Ultimately, the impetus for allowing women living in the world to be consecrated virgins was ecumenism and antiquarianism, which influenced almost all of Concilium's liturgical changes after Vatican II.
Pope Pius XII describes antiquarianism as (Mediator Dei):
- […] the restoration of all the ancient rites and ceremonies indiscriminately. The liturgy of the early ages is most certainly worthy of all veneration. But ancient usage must not be esteemed more suitable and proper, either in its own right or in its significance for later times and new situations, on the simple ground that it carries the savor and aroma of antiquity. The more recent liturgical rites likewise deserve reverence and respect. They, too, owe their inspiration to the Holy Spirit, who assists the Church in every age even to the consummation of the world.[Mt. 28:20] They are equally the resources used by the majestic Spouse of Jesus Christ to promote and procure the sanctity of man.
Denying public vows of virginity to women living in the world
Innocent II "condemned as 'pernicious and detestable' [perniciosam et detestabilem] the custom of women wishing to be thought of as nuns, who lived in their own private dwellings rather than in monasteries."; Second Lateran Council (1139) can. 26 (Stegman 2019 p. 90):
We decree that the pernicious and detestable custom which has spread among some women who, although they live neither according to the rule of blessed Benedict, nor Basil nor Augustine, yet wish to be thought of by everyone as nuns, is to be abolished. For when, living according to the rule in monasteries, they ought to be in church or in the refectory or dormitory in common, they build for themselves their own retreats and private dwelling-places where, under the guise of hospitality, indiscriminately and without any shame they receive guests and secular persons contrary to the sacred canons and good morals. Because everyone who does evil hates the light, these women think that, hidden in the tabernacle of the just, they can conceal themselves from the eyes of the Judge who sees everything; so we prohibit in every way this unrighteous, hateful and disgraceful conduct and forbid it to continue under pain of anathema.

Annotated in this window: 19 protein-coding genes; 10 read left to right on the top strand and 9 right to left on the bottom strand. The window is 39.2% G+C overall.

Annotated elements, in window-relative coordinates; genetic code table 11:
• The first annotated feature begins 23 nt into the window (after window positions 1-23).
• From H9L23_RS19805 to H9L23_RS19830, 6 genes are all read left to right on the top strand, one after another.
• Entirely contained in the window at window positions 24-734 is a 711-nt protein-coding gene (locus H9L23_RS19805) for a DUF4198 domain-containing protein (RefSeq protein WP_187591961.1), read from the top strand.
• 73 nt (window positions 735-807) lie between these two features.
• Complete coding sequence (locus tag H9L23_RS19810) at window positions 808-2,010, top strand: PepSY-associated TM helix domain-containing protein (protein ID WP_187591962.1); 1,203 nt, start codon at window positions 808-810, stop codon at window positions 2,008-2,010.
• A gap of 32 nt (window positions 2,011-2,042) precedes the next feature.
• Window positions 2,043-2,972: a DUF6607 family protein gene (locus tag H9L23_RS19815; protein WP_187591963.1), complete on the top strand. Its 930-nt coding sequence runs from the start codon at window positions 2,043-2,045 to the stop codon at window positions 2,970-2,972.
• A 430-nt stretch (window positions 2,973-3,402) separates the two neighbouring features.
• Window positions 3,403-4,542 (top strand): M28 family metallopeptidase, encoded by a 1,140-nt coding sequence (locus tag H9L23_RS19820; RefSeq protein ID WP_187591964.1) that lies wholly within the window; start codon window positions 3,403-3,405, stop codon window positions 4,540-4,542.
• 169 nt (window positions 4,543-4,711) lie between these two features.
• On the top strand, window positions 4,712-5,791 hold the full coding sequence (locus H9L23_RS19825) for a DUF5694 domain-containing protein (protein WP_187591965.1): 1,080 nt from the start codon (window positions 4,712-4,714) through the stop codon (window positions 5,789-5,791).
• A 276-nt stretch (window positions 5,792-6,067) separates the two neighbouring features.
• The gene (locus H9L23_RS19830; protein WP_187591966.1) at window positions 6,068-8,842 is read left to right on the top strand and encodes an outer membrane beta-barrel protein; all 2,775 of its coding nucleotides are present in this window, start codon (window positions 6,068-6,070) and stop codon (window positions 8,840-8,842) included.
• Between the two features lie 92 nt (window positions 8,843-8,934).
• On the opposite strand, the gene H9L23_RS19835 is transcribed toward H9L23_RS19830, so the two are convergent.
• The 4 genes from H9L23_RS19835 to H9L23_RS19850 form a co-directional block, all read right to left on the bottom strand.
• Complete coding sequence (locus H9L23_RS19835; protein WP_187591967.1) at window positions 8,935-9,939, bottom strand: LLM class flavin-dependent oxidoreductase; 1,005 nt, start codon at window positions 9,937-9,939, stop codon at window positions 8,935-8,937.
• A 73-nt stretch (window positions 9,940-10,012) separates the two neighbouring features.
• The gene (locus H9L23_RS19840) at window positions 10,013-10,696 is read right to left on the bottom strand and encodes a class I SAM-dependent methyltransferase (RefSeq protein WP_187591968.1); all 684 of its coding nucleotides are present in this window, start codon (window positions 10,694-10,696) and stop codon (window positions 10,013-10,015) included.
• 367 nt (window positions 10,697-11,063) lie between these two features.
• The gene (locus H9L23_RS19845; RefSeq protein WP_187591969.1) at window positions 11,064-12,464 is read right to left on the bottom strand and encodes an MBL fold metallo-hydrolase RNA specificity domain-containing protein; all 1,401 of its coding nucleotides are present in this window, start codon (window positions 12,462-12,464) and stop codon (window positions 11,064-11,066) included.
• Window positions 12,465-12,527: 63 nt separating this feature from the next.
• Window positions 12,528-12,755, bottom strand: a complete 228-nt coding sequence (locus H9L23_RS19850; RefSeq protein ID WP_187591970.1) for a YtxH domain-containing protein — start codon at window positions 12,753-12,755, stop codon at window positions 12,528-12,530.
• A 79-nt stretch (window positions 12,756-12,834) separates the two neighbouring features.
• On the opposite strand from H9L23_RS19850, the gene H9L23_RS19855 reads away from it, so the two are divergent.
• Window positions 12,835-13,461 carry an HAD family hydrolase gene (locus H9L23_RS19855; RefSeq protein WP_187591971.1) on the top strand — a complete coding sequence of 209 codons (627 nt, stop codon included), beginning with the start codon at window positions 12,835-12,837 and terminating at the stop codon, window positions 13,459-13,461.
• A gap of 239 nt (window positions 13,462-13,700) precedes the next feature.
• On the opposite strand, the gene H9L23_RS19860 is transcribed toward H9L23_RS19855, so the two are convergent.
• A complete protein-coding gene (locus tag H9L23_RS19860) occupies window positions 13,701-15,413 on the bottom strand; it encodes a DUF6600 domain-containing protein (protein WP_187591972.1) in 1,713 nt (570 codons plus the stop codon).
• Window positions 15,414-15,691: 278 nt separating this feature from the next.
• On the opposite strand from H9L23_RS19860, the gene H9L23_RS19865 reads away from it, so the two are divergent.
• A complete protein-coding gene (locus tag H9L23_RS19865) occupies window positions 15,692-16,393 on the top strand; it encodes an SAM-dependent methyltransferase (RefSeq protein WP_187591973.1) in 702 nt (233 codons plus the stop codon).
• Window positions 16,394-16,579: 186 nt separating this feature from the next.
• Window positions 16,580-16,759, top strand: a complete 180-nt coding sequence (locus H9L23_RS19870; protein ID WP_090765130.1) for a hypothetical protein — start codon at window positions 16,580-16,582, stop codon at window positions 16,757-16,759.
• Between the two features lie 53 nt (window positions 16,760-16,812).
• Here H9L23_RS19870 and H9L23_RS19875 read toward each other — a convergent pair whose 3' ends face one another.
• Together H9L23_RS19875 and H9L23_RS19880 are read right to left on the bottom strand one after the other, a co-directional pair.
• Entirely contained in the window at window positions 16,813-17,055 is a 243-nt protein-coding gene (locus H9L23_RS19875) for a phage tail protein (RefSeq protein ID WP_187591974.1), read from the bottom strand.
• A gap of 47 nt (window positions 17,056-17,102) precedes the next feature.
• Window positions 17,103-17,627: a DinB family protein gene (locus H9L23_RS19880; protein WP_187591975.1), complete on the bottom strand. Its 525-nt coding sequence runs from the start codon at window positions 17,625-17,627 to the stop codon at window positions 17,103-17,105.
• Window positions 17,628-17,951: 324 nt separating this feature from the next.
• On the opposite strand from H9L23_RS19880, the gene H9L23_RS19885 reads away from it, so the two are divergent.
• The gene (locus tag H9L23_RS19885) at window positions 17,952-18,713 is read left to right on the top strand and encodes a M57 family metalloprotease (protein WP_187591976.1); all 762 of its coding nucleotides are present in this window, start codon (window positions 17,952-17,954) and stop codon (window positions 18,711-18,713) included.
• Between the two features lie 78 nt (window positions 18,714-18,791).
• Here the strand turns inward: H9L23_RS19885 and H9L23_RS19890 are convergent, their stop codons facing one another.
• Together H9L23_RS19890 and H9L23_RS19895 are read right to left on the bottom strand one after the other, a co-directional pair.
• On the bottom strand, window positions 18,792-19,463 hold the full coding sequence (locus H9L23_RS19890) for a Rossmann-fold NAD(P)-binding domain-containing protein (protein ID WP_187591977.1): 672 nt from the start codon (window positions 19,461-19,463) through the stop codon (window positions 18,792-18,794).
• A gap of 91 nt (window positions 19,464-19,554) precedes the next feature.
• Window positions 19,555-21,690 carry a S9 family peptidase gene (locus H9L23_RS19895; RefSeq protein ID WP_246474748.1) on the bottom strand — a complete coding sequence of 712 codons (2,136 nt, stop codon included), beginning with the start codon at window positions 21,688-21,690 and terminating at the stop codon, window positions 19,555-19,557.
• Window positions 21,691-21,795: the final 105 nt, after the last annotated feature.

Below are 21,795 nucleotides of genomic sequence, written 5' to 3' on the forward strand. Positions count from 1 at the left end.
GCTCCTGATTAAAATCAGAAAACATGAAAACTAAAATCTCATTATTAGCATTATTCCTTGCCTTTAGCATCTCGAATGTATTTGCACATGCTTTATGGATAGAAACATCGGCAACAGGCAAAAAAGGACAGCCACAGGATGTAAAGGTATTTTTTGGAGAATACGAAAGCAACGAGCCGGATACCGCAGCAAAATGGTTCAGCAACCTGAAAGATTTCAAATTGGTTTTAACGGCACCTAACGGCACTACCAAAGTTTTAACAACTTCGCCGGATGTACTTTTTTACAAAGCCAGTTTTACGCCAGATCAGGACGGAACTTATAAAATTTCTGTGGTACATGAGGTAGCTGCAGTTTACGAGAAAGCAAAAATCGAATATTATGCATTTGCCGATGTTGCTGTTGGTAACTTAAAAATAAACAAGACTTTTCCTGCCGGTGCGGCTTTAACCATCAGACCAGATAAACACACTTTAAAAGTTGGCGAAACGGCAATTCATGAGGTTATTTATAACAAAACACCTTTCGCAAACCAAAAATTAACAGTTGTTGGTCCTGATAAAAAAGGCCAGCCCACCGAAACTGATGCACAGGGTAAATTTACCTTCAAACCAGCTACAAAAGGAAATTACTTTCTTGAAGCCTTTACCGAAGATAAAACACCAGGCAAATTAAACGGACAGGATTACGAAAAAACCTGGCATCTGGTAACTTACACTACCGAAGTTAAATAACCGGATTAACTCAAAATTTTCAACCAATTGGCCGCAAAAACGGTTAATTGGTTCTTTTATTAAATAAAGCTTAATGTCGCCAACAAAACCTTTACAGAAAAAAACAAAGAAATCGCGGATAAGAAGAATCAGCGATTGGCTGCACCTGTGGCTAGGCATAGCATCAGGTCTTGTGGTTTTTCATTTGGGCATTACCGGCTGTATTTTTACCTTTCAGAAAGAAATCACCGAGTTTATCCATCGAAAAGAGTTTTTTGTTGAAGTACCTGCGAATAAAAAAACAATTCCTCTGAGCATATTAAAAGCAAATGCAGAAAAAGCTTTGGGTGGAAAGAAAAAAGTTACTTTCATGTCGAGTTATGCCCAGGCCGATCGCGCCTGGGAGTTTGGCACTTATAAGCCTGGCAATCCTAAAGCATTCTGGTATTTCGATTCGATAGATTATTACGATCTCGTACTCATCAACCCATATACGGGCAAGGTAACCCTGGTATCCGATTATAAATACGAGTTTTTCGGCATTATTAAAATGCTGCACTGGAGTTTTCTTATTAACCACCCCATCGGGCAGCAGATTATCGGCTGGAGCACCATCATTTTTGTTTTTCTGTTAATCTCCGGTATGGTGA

This is similar to reason #4 below.
1927 Holy Office decision
Reflecting "the same response that had been given by the Sacred Congregation in 1597 to the Patriarch of Venice" (Stegman 2019 p. 144), the Holy See in 1927 forbade public vows of virginity apart from entering a religious institute (AAS 19 p. 138):
To the dubium:
An expediat concedere facultatem dandi benedictionem et consecrationem Virginum mulieribus in saeculo viventibus
Whether it is expedient [for the pope] to give [bishops] the faculty to bless and consecrate virgins living in the world
the Holy See responded:
Negative et nihil innovetur.
Negative and no changes.
Also, "nonnulli locorum Antistites petiissent facultatem [several local bishops requested the faculty]."
Several reasons for the 1927 denial were opined by contemporary theologians, as quoted in "Explanations for the 1927 Denial" (PDF pp. 129-33) of Stegman 2019:
- It puts "women in a new sacred state in the Church […] regulated directly by diocesan bishops, and not through the protection of the monastery."
- It "could be likened merely to a private and simple vow, rather than being on par with a solemn vow that would invalidate a subsequent marriage."
- "These virgins must wear special clothes, and especially to continuously wear the veil of consecration; but would the people of our time patiently put up with this when in the midst of society virgins are observed so dressed?"